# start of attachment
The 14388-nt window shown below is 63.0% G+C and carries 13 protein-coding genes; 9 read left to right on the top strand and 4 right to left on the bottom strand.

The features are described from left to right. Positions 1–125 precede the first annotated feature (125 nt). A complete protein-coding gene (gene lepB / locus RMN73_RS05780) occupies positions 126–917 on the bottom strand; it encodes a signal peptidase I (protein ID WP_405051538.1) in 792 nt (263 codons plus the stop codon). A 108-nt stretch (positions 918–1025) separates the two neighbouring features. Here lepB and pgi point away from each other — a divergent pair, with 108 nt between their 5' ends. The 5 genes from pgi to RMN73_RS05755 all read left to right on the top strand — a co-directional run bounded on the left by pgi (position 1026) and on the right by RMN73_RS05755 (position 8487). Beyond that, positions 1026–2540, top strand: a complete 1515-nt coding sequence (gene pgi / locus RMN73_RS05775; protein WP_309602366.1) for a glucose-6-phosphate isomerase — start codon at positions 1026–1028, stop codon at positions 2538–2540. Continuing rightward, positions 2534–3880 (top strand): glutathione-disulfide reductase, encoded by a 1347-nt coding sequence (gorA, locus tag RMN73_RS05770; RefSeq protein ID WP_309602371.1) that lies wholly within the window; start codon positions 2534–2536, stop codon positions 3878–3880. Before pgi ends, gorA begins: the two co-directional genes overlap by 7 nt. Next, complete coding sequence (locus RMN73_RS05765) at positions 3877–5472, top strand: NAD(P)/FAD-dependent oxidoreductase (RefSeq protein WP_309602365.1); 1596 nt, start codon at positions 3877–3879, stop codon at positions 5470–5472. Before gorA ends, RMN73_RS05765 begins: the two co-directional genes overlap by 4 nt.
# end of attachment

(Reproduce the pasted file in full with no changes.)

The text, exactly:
The 14388-nt window shown below is 63.0% G+C and carries 13 protein-coding genes; 9 read left to right on the top strand and 4 right to left on the bottom strand.

The features are described from left to right. Positions 1–125 precede the first annotated feature (125 nt). A complete protein-coding gene (gene lepB / locus RMN73_RS05780) occupies positions 126–917 on the bottom strand; it encodes a signal peptidase I (protein ID WP_405051538.1) in 792 nt (263 codons plus the stop codon). A 108-nt stretch (positions 918–1025) separates the two neighbouring features. Here lepB and pgi point away from each other — a divergent pair, with 108 nt between their 5' ends. The 5 genes from pgi to RMN73_RS05755 all read left to right on the top strand — a co-directional run bounded on the left by pgi (position 1026) and on the right by RMN73_RS05755 (position 8487). Beyond that, positions 1026–2540, top strand: a complete 1515-nt coding sequence (gene pgi / locus RMN73_RS05775; protein WP_309602366.1) for a glucose-6-phosphate isomerase — start codon at positions 1026–1028, stop codon at positions 2538–2540. Continuing rightward, positions 2534–3880 (top strand): glutathione-disulfide reductase, encoded by a 1347-nt coding sequence (gorA, locus tag RMN73_RS05770; RefSeq protein ID WP_309602371.1) that lies wholly within the window; start codon positions 2534–2536, stop codon positions 3878–3880. Before pgi ends, gorA begins: the two co-directional genes overlap by 7 nt. Next, complete coding sequence (locus RMN73_RS05765) at positions 3877–5472, top strand: NAD(P)/FAD-dependent oxidoreductase (RefSeq protein WP_309602365.1); 1596 nt, start codon at positions 3877–3879, stop codon at positions 5470–5472. Before gorA ends, RMN73_RS05765 begins: the two co-directional genes overlap by 4 nt.